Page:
As a big number of telecom operators look towards virtualizing their critical functions, security in the NFV/SDN environment is one of the major challenges the industry needs to address for 2016 but it should also be seen as an enormous opportunity. It will combine analytics with the network agility enabled by NFV and SDN to improve the resilience of networks to security threats.
This was one of the key messages from a range of ETSI ISG NFV personalities speaking this week at the Layer 123 SDN & OpenFlow World Congress in Dusseldorf.
On this third anniversary of ETSI’s announcement of the creation of the NFV ISG – at this same event – Don Clarke, Chair of the Network Operator Council of the ETSI NFV ISG, highlighted some of the achievements including rapid delivery of specifications, nearly 40 PoCs (Proof of Concepts) having either been completed or being in progress and that many of the other global Standards Development Organizations (SDOs) in the world are now building their specifications around the foundations provided by ETSI.
“It is incredible how far we have come in just three years but we are now at a critical stage. The industry is stretched and SDOs, including the NFV ISG, must focus their efforts on what is really needed to be done to foster innovation in an open ecosystem. We should not go too far in trying to anticipate what specifications might be needed in the future. SDOs should also identify how to work collaboratively with open source communities,” he said.
“We recognized early on that security needed to be proactively addressed in an NFV world and one of our first priorities was to convene an expert group on security to identify the challenges and to recommend actions. The NFV ISG Security Working Group is the world’s leading discussion forum on this vital topic and includes security experts from government agencies as well as vendors and operators,” he added.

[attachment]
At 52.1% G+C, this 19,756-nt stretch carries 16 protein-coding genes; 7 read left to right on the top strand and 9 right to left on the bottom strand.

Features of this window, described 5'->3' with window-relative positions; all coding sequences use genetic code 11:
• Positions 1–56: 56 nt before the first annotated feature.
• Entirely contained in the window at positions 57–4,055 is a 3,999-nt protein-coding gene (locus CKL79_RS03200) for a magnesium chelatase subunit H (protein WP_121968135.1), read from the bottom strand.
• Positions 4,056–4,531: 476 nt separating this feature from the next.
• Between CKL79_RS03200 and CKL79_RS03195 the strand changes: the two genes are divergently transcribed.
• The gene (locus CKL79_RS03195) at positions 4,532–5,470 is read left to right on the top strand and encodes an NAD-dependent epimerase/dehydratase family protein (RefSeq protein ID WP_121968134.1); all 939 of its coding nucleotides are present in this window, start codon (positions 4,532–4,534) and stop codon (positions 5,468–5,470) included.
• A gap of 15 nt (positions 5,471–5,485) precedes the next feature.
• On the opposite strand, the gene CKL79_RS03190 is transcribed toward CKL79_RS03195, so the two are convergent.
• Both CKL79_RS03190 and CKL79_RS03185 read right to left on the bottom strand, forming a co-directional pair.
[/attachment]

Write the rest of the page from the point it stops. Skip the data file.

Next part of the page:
For Diego Lopez, Chairman of ISG NFV Technical Steering Committee (TSC), it is not just the SDOs that need to work together – the SDN and the NFV communities are developing a mutual understanding that the integration of those two concepts is increasingly important.
“Each community has its own challenges but many of the required solutions will come out of a joint approach to addressing those problems and we are seeing an acknowledgement of this as we move forward,” he said.
Diego Lopez pointed to the more complete than ever Proof of Concept area in Dusseldorf, where demonstrations from leading operators and vendors from across the world were showing the reality of NFV progress today. The demonstrations included a full ISO 7-layer stack fulfilment, with activation or orchestration of VNFs in carriers’ networks, a VoLTE service based on vEPC and vIMS architecture, distributed multi-domain policy management and charging control in a virtualized environment and an SDN enabled virtual EPC gateway.
“We always wanted to follow a practical approach to NFV realization from the very beginning. It was very radical at the time but it is part of the ETSI NFV DNA and we worked hard to show that it was real from day one. PoCs show that the potential for NFV is reachable and interoperability is achievable but of course we still need specifications to make it happen fully and that is where the rest of the industry comes in,” he said.
The Layer123 event, which attracted more than 1,500 delegates this year, comes after the NFV ISG has already published 23 specifications in less than three years – a significant achievement in such a short timescale. The first release covered NFV use cases, requirements, terminology and an architectural framework and has become the key reference for the global industry. Other specifications cover management and orchestration, security and resilience, as well as performance and portability best practice.
Release 2015 is nearing completion and currently has 35 Work Items under development, all planned for publication by Q1 2016. ETSI NFV members are also looking beyond this into other important areas – the planning of the next releases (2016 and onwards), the best approach to NFV stage 3 standardization (Open Source APIs, traditional specification, others), and strengthening of relationships with other SDOs and open source communities working in the NFV and SDN areas.